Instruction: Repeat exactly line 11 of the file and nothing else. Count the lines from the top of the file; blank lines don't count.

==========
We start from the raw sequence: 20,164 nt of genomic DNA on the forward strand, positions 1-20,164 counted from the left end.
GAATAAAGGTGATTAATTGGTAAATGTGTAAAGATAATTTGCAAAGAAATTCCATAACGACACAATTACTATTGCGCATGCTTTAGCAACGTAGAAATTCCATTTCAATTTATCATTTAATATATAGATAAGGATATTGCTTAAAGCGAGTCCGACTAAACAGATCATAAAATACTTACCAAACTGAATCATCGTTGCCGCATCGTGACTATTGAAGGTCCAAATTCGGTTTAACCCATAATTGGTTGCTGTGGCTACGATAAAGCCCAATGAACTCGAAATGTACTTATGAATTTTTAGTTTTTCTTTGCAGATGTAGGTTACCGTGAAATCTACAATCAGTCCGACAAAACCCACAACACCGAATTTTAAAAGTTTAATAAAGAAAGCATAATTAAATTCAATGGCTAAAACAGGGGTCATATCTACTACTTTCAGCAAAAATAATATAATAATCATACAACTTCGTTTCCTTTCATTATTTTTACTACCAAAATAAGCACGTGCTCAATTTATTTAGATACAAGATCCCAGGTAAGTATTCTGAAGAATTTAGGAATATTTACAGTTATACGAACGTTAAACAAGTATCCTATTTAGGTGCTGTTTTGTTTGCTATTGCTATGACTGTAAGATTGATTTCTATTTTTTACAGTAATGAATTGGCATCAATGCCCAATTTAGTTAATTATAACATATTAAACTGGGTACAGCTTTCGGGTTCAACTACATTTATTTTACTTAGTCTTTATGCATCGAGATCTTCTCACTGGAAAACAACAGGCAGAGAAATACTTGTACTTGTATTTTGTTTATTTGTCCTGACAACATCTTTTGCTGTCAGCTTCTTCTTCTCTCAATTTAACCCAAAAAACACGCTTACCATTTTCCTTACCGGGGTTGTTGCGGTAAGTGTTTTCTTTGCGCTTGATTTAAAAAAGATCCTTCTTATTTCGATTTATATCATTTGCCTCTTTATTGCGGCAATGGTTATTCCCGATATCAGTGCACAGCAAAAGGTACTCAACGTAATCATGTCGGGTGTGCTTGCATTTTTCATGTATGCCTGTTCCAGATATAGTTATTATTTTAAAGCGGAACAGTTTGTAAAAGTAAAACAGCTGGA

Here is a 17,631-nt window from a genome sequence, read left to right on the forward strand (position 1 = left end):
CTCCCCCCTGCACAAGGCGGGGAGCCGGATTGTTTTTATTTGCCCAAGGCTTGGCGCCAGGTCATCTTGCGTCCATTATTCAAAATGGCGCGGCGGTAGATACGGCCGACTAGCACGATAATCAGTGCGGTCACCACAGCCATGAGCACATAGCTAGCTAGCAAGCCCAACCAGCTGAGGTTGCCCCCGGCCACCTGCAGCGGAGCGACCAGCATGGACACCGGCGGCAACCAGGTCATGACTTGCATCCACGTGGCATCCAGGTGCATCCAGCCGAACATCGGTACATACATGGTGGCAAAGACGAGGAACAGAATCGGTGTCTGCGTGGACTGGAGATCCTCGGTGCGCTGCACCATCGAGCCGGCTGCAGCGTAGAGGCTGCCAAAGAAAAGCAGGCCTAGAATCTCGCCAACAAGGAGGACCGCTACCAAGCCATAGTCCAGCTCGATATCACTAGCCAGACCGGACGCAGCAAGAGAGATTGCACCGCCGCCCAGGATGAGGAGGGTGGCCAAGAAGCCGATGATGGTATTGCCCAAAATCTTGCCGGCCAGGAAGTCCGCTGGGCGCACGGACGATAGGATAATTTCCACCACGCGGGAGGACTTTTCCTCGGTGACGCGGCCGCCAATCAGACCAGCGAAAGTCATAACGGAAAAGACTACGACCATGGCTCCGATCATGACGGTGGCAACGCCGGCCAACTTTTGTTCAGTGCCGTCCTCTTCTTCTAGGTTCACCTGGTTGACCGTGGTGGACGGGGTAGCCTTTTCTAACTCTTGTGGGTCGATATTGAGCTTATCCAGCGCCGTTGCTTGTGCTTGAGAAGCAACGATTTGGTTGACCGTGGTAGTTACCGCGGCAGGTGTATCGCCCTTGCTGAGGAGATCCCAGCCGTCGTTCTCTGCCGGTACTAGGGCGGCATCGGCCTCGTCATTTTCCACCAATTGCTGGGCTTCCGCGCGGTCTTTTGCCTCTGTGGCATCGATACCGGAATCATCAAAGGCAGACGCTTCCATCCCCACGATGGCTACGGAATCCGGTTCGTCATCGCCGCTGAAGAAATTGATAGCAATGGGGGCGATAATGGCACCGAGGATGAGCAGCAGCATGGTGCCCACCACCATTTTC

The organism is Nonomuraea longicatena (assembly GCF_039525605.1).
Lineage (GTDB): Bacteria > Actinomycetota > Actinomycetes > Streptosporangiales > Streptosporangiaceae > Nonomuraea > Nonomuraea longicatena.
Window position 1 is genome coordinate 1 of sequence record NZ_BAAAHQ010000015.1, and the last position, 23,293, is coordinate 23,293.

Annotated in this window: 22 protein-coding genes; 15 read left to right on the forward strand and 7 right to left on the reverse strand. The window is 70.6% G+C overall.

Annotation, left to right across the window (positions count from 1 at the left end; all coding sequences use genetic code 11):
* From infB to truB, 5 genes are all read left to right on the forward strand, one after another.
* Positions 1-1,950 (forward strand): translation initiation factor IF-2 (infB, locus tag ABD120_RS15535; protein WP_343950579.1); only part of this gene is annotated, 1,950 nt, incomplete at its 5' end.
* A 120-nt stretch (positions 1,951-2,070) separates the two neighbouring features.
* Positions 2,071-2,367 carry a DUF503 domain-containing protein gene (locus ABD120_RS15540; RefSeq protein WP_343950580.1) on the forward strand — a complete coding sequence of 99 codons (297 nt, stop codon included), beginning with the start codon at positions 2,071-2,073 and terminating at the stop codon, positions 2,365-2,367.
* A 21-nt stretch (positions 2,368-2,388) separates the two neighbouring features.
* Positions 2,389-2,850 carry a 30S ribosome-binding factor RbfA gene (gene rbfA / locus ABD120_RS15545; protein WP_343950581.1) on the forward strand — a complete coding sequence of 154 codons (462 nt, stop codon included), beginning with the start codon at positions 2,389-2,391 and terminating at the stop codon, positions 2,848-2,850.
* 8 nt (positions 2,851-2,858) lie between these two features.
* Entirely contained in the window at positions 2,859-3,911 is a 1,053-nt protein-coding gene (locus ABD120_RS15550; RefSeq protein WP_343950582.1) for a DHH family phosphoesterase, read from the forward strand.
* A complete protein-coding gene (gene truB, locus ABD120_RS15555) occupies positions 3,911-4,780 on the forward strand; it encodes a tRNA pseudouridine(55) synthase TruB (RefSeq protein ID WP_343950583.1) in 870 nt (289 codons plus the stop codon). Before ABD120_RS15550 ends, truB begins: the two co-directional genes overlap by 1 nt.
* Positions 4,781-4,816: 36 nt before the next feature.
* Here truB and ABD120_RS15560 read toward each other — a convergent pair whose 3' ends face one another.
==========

* Positions 1-1,950 (forward strand): translation initiation factor IF-2 (infB, locus tag ABD120_RS15535; protein WP_343950579.1); only part of this gene is annotated, 1,950 nt, incomplete at its 5' end.